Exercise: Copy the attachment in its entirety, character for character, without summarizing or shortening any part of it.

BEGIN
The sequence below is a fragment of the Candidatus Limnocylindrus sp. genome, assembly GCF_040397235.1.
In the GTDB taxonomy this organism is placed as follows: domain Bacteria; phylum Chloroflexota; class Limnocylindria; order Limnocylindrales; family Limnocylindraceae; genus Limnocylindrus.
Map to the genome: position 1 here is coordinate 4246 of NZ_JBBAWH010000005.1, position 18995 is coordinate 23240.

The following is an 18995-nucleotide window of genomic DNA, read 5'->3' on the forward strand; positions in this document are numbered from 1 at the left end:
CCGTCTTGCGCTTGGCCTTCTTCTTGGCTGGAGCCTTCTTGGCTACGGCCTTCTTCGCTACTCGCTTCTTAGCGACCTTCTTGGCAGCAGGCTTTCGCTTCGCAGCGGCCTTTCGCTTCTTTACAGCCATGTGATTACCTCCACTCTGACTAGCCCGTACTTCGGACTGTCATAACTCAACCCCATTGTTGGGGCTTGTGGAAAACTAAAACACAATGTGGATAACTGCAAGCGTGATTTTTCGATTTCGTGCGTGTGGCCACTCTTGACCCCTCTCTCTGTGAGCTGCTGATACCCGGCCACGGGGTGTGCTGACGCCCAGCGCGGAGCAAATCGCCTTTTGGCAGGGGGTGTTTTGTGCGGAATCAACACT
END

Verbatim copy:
The sequence below is a fragment of the Candidatus Limnocylindrus sp. genome, assembly GCF_040397235.1.
In the GTDB taxonomy this organism is placed as follows: domain Bacteria; phylum Chloroflexota; class Limnocylindria; order Limnocylindrales; family Limnocylindraceae; genus Limnocylindrus.
Map to the genome: position 1 here is coordinate 4246 of NZ_JBBAWH010000005.1, position 18995 is coordinate 23240.

The following is an 18995-nucleotide window of genomic DNA, read 5'->3' on the forward strand; positions in this document are numbered from 1 at the left end:
CCGTCTTGCGCTTGGCCTTCTTCTTGGCTGGAGCCTTCTTGGCTACGGCCTTCTTCGCTACTCGCTTCTTAGCGACCTTCTTGGCAGCAGGCTTTCGCTTCGCAGCGGCCTTTCGCTTCTTTACAGCCATGTGATTACCTCCACTCTGACTAGCCCGTACTTCGGACTGTCATAACTCAACCCCATTGTTGGGGCTTGTGGAAAACTAAAACACAATGTGGATAACTGCAAGCGTGATTTTTCGATTTCGTGCGTGTGGCCACTCTTGACCCCTCTCTCTGTGAGCTGCTGATACCCGGCCACGGGGTGTGCTGACGCCCAGCGCGGAGCAAATCGCCTTTTGGCAGGGGGTGTTTTGTGCGGAATCAACACT